Wichita State Shockers

One year after mass redshirting, WSU women come back to win AAC outdoor team track title

Wichita State junior Rebekah Topham helped lead the Shockers’ women’s team to their first AAC outdoor championship this weekend at Cessna Stadium. Topham was the 3,000 steeplechase champion on Saturday.
Wichita State junior Rebekah Topham helped lead the Shockers’ women’s team to their first AAC outdoor championship this weekend at Cessna Stadium. Topham was the 3,000 steeplechase champion on Saturday. Courtesy

One year after the Wichita State women’s track and field team executed a mass redshirt strategy, the Shockers collected on their pay-off on Sunday by winning the American Athletic Conference outdoor track and field team championship in dominant fashion at Cessna Stadium.

After finishing ninth in the 12-team conference at last year’s outdoor meet, due to redshirting many of the top athletes, many of those athletes who sat out last year were the ones who helped the WSU women score 126 points to win the conference title by 19 points over the field.

It was the seventh conference outdoor championship in the last nine years for WSU, which won six of the final seven before departing the Missouri Valley.

The WSU women scored in 16 of 21 events with the highest being the 24 points scored Saturday by sweeping the heptathlon. The team featured four conference champions over the weekend with Rebekah Topham (3,000 steeplechase), Kendra Henry (heptathlon), Kelsey Slawson (shot put) and Winny Koskei (10,000) that all but locked up the title before Sunday’s finals on the track.

The WSU men’s team made the team race closer than expected with Houston, the No. 8-ranked team in the country. The Cougars entered as heavy favorites, but a good meet from WSU and injury pull-outs from Houston led to a one-point race with Houston leading entering the final two events of the meet, the 5,000 and 1,600 relay.

The first swing of Sunday occurred when WSU junior Mason Buckmaster cleared a personal-best of 7 feet, 0½ inches in the high jump on his final attempt to break a tie with Houston’s Brendon Rivera to win the AAC title.

WSU then piled on nearly 40 points in the field events Sunday with Hayden Bugner (third, 16-7¼), Bryce Bearden (fourth, 15-11¼) and Tate McDonald (seventh, 15-5½) in the pole vault, Jared Belardo (third, 51-10½), Kaden Griffin (fourth, 50-7½) and Rayvon Allen (sixth, 49-2¼) in the triple jump, and Isaiah Evans (second, 172-1) and Cory Martens (third, 170-8) in the discus.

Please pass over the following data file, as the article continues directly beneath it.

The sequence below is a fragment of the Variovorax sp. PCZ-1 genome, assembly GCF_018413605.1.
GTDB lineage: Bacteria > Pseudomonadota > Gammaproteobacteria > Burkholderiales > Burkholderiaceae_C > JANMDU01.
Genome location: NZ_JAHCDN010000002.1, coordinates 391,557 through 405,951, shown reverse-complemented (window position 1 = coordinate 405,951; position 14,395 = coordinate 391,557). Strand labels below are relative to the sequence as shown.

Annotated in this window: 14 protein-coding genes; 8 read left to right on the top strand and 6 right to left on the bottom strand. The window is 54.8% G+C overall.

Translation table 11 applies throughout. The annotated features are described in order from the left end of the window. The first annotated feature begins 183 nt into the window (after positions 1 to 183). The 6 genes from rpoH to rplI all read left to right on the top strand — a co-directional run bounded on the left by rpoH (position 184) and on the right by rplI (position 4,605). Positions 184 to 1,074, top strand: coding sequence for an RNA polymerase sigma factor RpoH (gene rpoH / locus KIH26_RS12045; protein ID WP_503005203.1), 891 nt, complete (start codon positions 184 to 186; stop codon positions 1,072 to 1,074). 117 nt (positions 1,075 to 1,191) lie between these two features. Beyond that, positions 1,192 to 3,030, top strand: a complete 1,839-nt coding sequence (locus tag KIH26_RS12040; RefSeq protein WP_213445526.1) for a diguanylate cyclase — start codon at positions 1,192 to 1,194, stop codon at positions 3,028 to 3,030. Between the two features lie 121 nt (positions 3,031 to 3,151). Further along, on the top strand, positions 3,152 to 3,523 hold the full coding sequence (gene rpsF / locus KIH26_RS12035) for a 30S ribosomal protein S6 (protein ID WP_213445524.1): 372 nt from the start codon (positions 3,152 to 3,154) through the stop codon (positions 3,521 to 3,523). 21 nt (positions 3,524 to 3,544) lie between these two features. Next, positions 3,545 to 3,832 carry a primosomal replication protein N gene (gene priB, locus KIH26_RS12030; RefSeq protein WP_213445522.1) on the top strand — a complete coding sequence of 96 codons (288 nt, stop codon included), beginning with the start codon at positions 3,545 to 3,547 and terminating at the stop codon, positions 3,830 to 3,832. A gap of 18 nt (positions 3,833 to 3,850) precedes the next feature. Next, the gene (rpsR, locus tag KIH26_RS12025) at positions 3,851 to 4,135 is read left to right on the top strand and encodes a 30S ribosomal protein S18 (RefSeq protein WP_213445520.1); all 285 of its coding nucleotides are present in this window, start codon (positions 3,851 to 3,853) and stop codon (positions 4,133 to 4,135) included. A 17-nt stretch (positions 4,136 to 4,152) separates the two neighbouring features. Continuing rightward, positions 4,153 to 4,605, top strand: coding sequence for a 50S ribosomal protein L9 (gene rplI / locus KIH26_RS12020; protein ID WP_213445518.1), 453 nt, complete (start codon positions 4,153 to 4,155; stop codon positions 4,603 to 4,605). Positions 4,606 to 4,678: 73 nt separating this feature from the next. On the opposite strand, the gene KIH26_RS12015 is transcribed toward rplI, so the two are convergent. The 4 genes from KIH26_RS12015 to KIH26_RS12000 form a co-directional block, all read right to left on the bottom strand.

Even with Houston dominating the sprints on the track (118 points were scored in races 400 meters or less), WSU was able to battle back with Zack Penrod breaking the meet record in the 1,500 to win the AAC title in 3:49.07.

Teammate Jed Helker also scored points in the 1,500 (sixth, 3:56.32) and the 800 (eighth, 1:59.55), while Penrod also scored in the 800 (fifth, 1:52.63). Senior Austin Corley finished runner-up in the 400 hurdles in 50.93 for another swing for WSU.

Houston took a 2-point lead into the final race of the meet, the 1,600 relay. The Cougars entered as heavy favorites, although WSU was slated second in the event. Needing the win in the 1,600 relay for a shared title, WSU’s chances of an upset ended on the second leg when Corley pulled up with an injury.

Houston won the team title with 178.75 points, 12 more than WSU in second place at 166.75.

The men’s team had champions in Aaron True (javelin), Rayvon Allen (long jump), Ben Johnson (decathlon), Buckmaster (high jump) and Penner (5,000).

The women’s team race was much less dramatic, but that didn’t make it any less sweeter for the Shockers.

They did most of their point-scoring on Friday and Saturday, but WSU did receive a nice boost from freshman Sidney Sapp registering a personal-best 5-9¾ in the high jump to finish third.

The Shockers also scored an unexpected nine points in the 400 hurdles with Anycia Cole (fourth, 1:00.31), Alexi Whatley (sixth, 1:01.06) and Claudia Rojo (seventh, 1:02.73) all scoring.

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